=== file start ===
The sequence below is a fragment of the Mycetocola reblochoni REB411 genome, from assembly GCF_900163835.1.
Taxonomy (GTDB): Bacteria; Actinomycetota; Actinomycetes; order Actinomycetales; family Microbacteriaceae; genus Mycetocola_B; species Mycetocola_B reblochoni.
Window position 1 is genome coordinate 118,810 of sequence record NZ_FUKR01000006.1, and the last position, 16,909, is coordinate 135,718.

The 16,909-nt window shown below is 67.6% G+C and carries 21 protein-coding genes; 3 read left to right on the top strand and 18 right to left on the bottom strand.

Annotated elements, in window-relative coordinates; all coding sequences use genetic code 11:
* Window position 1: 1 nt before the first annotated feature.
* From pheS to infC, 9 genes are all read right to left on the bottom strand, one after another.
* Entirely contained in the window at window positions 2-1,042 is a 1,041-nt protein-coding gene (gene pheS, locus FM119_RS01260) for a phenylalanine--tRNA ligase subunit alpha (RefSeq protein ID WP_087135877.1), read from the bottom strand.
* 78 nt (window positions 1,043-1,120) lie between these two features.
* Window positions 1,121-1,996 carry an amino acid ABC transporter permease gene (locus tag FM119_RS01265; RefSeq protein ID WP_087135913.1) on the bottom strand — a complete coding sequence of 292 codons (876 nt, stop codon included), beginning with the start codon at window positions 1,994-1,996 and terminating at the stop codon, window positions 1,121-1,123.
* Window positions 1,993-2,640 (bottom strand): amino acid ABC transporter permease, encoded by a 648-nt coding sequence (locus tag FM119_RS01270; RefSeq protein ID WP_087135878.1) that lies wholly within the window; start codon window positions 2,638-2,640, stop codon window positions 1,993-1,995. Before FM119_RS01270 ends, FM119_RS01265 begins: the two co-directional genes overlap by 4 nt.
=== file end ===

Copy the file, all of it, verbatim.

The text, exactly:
The sequence below is a fragment of the Mycetocola reblochoni REB411 genome, from assembly GCF_900163835.1.
Taxonomy (GTDB): Bacteria; Actinomycetota; Actinomycetes; order Actinomycetales; family Microbacteriaceae; genus Mycetocola_B; species Mycetocola_B reblochoni.
Window position 1 is genome coordinate 118,810 of sequence record NZ_FUKR01000006.1, and the last position, 16,909, is coordinate 135,718.

The 16,909-nt window shown below is 67.6% G+C and carries 21 protein-coding genes; 3 read left to right on the top strand and 18 right to left on the bottom strand.

Annotated elements, in window-relative coordinates; all coding sequences use genetic code 11:
* Window position 1: 1 nt before the first annotated feature.
* From pheS to infC, 9 genes are all read right to left on the bottom strand, one after another.
* Entirely contained in the window at window positions 2-1,042 is a 1,041-nt protein-coding gene (gene pheS, locus FM119_RS01260) for a phenylalanine--tRNA ligase subunit alpha (RefSeq protein ID WP_087135877.1), read from the bottom strand.
* 78 nt (window positions 1,043-1,120) lie between these two features.
* Window positions 1,121-1,996 carry an amino acid ABC transporter permease gene (locus tag FM119_RS01265; RefSeq protein ID WP_087135913.1) on the bottom strand — a complete coding sequence of 292 codons (876 nt, stop codon included), beginning with the start codon at window positions 1,994-1,996 and terminating at the stop codon, window positions 1,121-1,123.
* Window positions 1,993-2,640 (bottom strand): amino acid ABC transporter permease, encoded by a 648-nt coding sequence (locus tag FM119_RS01270; RefSeq protein ID WP_087135878.1) that lies wholly within the window; start codon window positions 2,638-2,640, stop codon window positions 1,993-1,995. Before FM119_RS01270 ends, FM119_RS01265 begins: the two co-directional genes overlap by 4 nt.